[Essay] Excursions: October by Clint Stevens

This piece is part of the Excursions series.


One book we know Shakespeare read with relish is Ovid’s Metamorphoses. This was the Roman poet’s retelling of the many ancient myths of his ancestors. The title strikes at the heart of what those old tales had in common: metamorphosis, change. Tales of transformation were not unique to the ancestors of the Romans. Across the world we see similar tales. Here in North America, all the native peoples told tales of the trickster-transformer. He is a fascinating figure who never stays in one place long, wandering here and there, transforming into this and that, breaking through categories and norms, a creature driven by food and sex; always finding trouble, an inhabitor of the liminal, he is both the trickster and the tricked. All humans have heard his stories. His stories may be some of the first stories humans ever told.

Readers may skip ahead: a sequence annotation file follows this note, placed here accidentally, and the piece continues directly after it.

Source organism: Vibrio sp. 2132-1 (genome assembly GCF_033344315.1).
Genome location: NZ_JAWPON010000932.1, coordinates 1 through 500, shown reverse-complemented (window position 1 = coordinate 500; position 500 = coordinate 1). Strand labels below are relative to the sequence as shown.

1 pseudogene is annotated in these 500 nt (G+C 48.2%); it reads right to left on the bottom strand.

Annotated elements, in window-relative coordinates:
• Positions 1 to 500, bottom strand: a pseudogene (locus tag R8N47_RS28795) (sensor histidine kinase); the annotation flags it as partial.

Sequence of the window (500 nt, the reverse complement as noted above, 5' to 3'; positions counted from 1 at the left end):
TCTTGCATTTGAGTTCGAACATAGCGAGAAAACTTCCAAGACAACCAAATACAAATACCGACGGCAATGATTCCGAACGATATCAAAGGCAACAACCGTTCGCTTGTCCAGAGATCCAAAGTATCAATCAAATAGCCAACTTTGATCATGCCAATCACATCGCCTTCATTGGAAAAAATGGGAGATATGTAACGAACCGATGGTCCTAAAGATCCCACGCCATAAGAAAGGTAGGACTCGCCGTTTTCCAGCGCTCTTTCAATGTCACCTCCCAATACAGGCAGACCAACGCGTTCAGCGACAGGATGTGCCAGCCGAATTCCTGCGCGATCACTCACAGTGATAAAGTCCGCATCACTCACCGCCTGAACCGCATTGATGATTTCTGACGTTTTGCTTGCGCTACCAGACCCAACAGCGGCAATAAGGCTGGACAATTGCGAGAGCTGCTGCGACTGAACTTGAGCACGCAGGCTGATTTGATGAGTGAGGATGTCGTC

I was thinking of the trickster and Ovid’s Metamorphoses the other day when I was walking along a dry creek bed and came across a fallen log upon which was Fuligo septica, a myxomycete. These are known commonly as slime molds, this one with the inelegant name of “dog vomit slime.” These things are fairly common, but most people don’t often notice them. The one I saw was a few inches across, a bright earthy yellow, soft and not quite sticky, with a faint and not entirely unpleasant sulphur smell. Indeed, it might have been mistaken for dog vomit or for some remnant slime or for mold or simply something that you might see without ever really seeing.